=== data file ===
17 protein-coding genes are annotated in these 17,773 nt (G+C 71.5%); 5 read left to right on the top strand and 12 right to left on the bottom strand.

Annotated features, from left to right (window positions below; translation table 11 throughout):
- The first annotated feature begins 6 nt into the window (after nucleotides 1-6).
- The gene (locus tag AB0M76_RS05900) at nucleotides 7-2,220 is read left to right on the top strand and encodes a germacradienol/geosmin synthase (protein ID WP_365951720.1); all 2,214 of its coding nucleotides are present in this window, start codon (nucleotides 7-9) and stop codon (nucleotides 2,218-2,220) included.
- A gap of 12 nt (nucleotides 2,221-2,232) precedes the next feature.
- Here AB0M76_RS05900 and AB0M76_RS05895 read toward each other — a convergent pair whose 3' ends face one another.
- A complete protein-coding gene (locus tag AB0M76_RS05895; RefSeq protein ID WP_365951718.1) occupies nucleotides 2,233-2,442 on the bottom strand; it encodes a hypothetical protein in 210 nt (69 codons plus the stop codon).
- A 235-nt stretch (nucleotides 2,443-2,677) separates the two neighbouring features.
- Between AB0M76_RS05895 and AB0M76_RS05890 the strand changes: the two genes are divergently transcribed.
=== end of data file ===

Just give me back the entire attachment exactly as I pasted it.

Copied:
17 protein-coding genes are annotated in these 17,773 nt (G+C 71.5%); 5 read left to right on the top strand and 12 right to left on the bottom strand.

Annotated features, from left to right (window positions below; translation table 11 throughout):
- The first annotated feature begins 6 nt into the window (after nucleotides 1-6).
- The gene (locus tag AB0M76_RS05900) at nucleotides 7-2,220 is read left to right on the top strand and encodes a germacradienol/geosmin synthase (protein ID WP_365951720.1); all 2,214 of its coding nucleotides are present in this window, start codon (nucleotides 7-9) and stop codon (nucleotides 2,218-2,220) included.
- A gap of 12 nt (nucleotides 2,221-2,232) precedes the next feature.
- Here AB0M76_RS05900 and AB0M76_RS05895 read toward each other — a convergent pair whose 3' ends face one another.
- A complete protein-coding gene (locus tag AB0M76_RS05895; RefSeq protein ID WP_365951718.1) occupies nucleotides 2,233-2,442 on the bottom strand; it encodes a hypothetical protein in 210 nt (69 codons plus the stop codon).
- A 235-nt stretch (nucleotides 2,443-2,677) separates the two neighbouring features.
- Between AB0M76_RS05895 and AB0M76_RS05890 the strand changes: the two genes are divergently transcribed.